Breeding guinea pigs safely – why age matters
Is it safe to breed guinea pigs? It’s not difficult to breed these charismatic pets, but it can be unsafe if you don’t time it right. Female guinea pigs (sows) need to be young and fit for their first pregnancy to avoid tragedy.
Cat & Rabbit Care Clinic's nursing team has lots of advice on guinea pigs and breeding. Why not ask them questions on Facebook and help other owners at the same time?
Before breeding your guinea pig, our head nurse recommends asking yourself:
Do you have suitable, loving homes lined up for the piglets?
Do you have additional housing to separate male guinea pigs & piglets from females?
Have you considered the potential health implications?
The risks of breeding guinea pigs for the first time
Delaying a female’s first pregnancy after 6 months of age will result in serious, even life-threatening birthing complications. Part of her pelvis must separate before giving birth and after about 8 months it fuses together, and a caesarean is needed. This is a risk to mum and her piglets.
Another serious risk is pregnancy toxaemia, with stress and obesity being major predisposing factors. Other factors include advancing age, lack of exercise, fasting during pregnancy, and having many babies. Signs may not show until two weeks before the birth, so prevention is key: reduce stress, keep your guinea pig fit & healthy, feed a nutritious diet, and always provide fresh water. Also, house her indoors/somewhere sheltered to avoid cold weather risks.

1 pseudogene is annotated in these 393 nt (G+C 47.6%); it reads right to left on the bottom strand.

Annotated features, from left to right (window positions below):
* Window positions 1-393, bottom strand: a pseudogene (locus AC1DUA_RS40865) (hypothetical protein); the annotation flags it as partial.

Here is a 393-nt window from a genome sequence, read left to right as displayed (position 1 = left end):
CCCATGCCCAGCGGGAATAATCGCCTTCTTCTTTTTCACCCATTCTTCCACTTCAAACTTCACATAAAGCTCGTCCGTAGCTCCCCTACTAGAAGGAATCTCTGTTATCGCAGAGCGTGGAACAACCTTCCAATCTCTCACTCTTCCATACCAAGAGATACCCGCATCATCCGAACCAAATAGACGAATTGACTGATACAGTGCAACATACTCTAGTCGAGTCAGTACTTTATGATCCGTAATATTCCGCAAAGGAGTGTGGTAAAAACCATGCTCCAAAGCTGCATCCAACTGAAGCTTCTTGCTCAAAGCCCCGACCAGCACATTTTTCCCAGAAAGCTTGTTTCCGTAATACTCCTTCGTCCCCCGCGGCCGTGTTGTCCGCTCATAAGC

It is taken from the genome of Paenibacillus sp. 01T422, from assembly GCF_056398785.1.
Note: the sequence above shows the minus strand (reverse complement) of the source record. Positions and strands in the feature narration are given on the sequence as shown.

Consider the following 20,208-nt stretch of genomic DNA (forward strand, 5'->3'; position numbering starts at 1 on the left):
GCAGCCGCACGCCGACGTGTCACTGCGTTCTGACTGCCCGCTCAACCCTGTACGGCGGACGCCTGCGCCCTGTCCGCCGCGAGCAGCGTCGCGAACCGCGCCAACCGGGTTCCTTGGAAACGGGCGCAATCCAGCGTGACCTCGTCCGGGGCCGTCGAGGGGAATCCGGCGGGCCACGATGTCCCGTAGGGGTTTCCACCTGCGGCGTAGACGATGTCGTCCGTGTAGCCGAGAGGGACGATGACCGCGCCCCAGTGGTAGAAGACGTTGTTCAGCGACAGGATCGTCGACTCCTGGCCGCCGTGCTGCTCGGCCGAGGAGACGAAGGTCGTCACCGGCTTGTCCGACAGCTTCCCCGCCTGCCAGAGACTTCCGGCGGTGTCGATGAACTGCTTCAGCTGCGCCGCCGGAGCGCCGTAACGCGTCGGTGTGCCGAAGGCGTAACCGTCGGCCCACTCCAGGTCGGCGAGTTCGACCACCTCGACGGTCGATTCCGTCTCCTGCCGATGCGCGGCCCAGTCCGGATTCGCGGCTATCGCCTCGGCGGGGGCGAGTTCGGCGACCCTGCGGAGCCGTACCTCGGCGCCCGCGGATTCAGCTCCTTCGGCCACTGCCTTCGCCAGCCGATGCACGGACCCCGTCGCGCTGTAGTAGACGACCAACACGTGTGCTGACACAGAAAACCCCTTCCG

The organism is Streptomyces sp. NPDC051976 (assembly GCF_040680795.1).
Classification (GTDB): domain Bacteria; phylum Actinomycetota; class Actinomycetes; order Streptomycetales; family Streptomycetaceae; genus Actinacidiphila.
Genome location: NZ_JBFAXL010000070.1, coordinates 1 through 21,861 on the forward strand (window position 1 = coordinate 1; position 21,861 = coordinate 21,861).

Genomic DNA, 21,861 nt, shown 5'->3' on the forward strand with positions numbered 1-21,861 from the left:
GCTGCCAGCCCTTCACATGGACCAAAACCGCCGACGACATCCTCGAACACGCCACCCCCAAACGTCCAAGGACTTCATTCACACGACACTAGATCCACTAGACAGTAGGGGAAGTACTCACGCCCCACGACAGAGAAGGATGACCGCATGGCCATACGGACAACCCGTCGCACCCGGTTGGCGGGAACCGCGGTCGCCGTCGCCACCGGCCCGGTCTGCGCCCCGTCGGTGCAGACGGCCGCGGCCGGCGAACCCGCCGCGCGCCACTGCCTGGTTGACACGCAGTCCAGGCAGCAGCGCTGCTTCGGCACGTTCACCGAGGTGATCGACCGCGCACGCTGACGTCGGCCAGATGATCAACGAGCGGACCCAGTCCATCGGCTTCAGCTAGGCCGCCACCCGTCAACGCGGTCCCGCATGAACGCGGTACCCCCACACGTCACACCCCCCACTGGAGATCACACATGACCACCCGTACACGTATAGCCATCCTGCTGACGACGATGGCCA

Our guinea pig breeding ‘need to know’ list:
Male guinea pigs (boars) are sexually mature and able to mate at around 2-3 months; it’s 2 months (55-70 days) for sows but can be earlier for both. Neutering males is necessary to avoid pregnancies in opposite sex pairs - contact us about neutering.
Sows have estrous (fertile) cycles throughout the year, but mostly in spring. Cycles last 16 days and she is fertile for 6-11 hours, mostly at night.
A new estrous cycle begins shortly after giving birth. Boars should be housed separately before she gives birth to avoid her being pregnant again while nursing piglets.
Guinea pig pregnancies last around 63 days; a large litter will make the pregnancy longer. You can tell if your guinea pig is pregnant as she will gain a lot of abdominal weight in the latter stages, even doubling in size.
Sows do not build nests so time of delivery can be hard to spot. About 1 week before delivery, part of her pelvis will start to slowly widen, just in front of the external genitalia. An hour before delivery this should be about 1 inch wide.
Uncomplicated births last about 30 minutes with 5 minutes (average) delivery per piglet.
Nursing should be allowed for 2 weeks; male piglets should be removed at 3 weeks.
Breeding can sometimes shorten a female guinea pig's life expectancy.
Do you have any questions, like “how many babies can a guinea pig have?” or “how do you introduce potential mates safely?” or perhaps “are they born with hair?” Pop over to our Facebook page and our Northampton nurses will happily answer them.